“The goal for this deployment was to feed and serve Navy Base Coronado,” Lamb said. “We didn’t want a lot of energy bleeding outside of the navy base proper, so the way to do it is to be low and tight [with cell-site coverage], and that’s small cells.”
This architecture not only eases the traffic burden on Verizon’s macro cells surrounding the Naval Base Coronado that tried to provide service to the base in the past, the new network infrastructure also improves communications security to the military installations, Lamb said.
“With small cells, to make them smaller, more nimble, more discreet and aesthetically more pleasing to the jurisdiction or to the Navy, the actual controller of that small cell is actually housed at a hub,” Lamb said. “So, all of the small cells on NASNI and NAB Coronado go back to a hub. What’s great is that, with our small cells—that’s the radio and antenna—the controller of those site is actually housed in a hub, and our hub is actually on Navy-base property. So, that’s even extra security from a standard commercial deployment, which is a benefit to the Navy.
“What really good about this is that now the Navy is comfortable with Verizon’s deployment of small cells. They understand how we deploy them, where we deploy them and our power requirements. They understand that we go on light standards.”
Mike Maiorana, senior vice president for Verizon’s public-sector unit, echoed this sentiment while noting the precedent that the Naval Base Coronado deployment has established.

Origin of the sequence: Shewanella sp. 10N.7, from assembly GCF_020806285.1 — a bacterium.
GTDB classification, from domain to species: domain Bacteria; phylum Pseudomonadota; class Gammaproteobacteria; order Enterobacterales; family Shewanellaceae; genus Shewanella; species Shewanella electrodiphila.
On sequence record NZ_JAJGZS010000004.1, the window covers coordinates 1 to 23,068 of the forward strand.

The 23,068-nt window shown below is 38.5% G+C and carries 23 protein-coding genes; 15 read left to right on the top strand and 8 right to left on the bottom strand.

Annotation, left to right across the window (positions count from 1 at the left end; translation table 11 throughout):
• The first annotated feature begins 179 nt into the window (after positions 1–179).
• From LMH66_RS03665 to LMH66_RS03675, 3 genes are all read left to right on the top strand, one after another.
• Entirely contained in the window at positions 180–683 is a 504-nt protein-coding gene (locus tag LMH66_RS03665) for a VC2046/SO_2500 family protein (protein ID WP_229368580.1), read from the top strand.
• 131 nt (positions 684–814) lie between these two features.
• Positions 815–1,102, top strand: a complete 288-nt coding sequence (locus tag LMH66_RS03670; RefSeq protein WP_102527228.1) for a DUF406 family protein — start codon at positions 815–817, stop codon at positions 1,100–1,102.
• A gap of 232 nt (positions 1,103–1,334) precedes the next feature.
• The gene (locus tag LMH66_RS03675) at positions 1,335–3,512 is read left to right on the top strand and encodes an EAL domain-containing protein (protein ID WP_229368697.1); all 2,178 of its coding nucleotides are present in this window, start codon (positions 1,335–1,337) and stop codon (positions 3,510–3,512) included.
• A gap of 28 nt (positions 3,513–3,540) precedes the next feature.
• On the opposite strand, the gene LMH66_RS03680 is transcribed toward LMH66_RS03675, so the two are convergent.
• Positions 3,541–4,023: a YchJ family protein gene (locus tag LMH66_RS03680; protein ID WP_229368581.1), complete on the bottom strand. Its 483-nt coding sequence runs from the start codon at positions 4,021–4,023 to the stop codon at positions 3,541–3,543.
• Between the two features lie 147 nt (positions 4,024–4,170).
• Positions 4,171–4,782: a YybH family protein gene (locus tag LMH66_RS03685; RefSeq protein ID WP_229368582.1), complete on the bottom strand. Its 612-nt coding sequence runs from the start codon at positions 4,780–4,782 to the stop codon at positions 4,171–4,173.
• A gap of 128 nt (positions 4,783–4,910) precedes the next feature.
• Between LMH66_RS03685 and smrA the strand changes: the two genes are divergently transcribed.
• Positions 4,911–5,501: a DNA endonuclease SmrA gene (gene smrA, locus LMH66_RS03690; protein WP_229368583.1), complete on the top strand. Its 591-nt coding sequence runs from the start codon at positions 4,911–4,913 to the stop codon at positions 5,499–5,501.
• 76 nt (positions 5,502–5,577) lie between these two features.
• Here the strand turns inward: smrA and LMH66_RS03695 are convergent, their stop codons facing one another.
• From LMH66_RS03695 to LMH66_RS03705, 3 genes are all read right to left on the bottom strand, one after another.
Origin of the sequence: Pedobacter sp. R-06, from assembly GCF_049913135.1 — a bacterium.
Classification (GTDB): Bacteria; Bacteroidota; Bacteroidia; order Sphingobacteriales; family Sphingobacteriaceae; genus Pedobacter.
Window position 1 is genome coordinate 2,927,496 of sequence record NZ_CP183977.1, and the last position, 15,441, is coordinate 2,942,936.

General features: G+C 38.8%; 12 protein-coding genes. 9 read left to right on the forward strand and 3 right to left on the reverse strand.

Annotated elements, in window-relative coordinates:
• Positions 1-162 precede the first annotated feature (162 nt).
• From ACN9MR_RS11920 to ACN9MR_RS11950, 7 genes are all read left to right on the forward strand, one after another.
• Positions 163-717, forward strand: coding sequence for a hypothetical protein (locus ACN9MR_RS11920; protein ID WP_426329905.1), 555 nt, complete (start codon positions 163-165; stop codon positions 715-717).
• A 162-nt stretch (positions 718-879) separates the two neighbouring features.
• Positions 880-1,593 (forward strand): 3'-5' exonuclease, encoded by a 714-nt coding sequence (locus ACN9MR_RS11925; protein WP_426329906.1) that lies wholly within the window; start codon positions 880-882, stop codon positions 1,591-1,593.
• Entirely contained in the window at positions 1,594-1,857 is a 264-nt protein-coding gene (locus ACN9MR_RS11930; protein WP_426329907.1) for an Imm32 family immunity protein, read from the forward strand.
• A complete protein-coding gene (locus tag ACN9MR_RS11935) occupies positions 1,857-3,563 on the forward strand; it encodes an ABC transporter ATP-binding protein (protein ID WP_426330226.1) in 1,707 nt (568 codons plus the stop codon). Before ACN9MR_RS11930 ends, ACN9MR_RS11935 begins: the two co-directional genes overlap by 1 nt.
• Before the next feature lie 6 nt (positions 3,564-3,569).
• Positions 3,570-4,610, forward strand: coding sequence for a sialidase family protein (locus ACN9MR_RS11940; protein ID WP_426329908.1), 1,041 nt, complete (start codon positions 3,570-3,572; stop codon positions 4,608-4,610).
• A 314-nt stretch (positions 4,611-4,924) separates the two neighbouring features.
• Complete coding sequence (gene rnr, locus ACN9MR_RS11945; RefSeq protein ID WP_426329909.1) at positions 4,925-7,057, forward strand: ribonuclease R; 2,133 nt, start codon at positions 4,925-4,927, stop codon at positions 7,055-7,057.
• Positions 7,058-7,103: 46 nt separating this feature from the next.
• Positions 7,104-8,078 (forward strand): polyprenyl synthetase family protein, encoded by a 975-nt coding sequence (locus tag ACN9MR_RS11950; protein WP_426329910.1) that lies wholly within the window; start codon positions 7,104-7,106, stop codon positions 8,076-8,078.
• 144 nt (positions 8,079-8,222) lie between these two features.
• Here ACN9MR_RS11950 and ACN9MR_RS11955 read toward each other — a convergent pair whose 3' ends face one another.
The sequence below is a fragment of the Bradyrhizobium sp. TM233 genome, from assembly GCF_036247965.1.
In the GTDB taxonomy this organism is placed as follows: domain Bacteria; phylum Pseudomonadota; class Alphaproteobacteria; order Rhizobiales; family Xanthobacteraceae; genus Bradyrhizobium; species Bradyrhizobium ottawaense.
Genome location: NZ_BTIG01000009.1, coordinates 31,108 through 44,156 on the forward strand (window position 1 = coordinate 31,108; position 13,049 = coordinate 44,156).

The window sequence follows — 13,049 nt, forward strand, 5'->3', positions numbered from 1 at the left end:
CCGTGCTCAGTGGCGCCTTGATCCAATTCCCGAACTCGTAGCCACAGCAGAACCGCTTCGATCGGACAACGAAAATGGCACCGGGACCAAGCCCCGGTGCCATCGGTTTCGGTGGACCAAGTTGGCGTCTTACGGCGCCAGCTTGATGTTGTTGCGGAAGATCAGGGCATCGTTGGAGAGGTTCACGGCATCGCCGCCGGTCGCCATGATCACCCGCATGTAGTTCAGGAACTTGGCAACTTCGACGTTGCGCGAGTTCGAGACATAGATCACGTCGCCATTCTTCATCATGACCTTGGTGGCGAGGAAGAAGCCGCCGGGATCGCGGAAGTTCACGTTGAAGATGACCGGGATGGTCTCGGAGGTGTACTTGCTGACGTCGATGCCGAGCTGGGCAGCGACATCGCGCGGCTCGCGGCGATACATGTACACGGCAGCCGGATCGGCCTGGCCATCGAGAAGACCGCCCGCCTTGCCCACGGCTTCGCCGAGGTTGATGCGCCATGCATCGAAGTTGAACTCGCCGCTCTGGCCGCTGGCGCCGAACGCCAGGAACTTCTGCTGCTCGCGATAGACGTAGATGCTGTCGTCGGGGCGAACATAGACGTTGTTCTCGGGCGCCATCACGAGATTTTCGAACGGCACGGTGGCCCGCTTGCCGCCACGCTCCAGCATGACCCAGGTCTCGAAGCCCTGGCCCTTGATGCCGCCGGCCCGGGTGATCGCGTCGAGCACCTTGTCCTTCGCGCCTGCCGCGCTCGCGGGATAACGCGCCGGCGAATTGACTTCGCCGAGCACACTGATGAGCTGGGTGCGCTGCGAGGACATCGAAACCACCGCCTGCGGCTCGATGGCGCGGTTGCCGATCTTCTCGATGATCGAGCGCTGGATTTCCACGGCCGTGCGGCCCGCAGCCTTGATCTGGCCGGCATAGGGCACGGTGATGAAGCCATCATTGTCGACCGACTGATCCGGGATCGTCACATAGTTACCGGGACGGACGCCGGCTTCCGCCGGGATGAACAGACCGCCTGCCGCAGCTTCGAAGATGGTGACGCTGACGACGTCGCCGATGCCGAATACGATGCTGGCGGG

“It proves that the Navy is very interested in working with Verizon,” Maiorana said during an interview with IWCE’s Urgent Communications. “We’re going to use this use case and this deployment at Naval Base Coronado as an example of what good looks like and certainly work not only with other Navy bases across the country, but Army, Air Force and Marine Corps bases to show them the pathway to doing this in their location.
“We’re really excited that Naval Base Coronado and the Verizon network team in the southwest region of America have developed a best practice that we’re excited to share with military bases all across the country, so their brave warriors that serve our country every day have the connectivity for both their personal and military operational needs.”
Maiorana noted that a military base is a “microcosm of a city,” so officials who are trying to implement a “smart base” vision are very interested in many of the same Internet of Things (IoT) applications that are driving smart-cities and smart-grid initiatives, as well as some solutions that are unique to the military.
“Overarching smart-communities and safe-cities connectivity, including autonomous vehicles, autonomous drones and video surveillance—those are some of the [applications] we’re excited about,” Maiorana said.
“The basic connectivity at the core now and the type of [network] densification we have—the coverage and capacity that we have with the small-cell technology—is going to enable just about any use case that can be run off of a high-bandwidth, highly reliable 4G LTE network … and we have the stepping stones to 5G in the future.”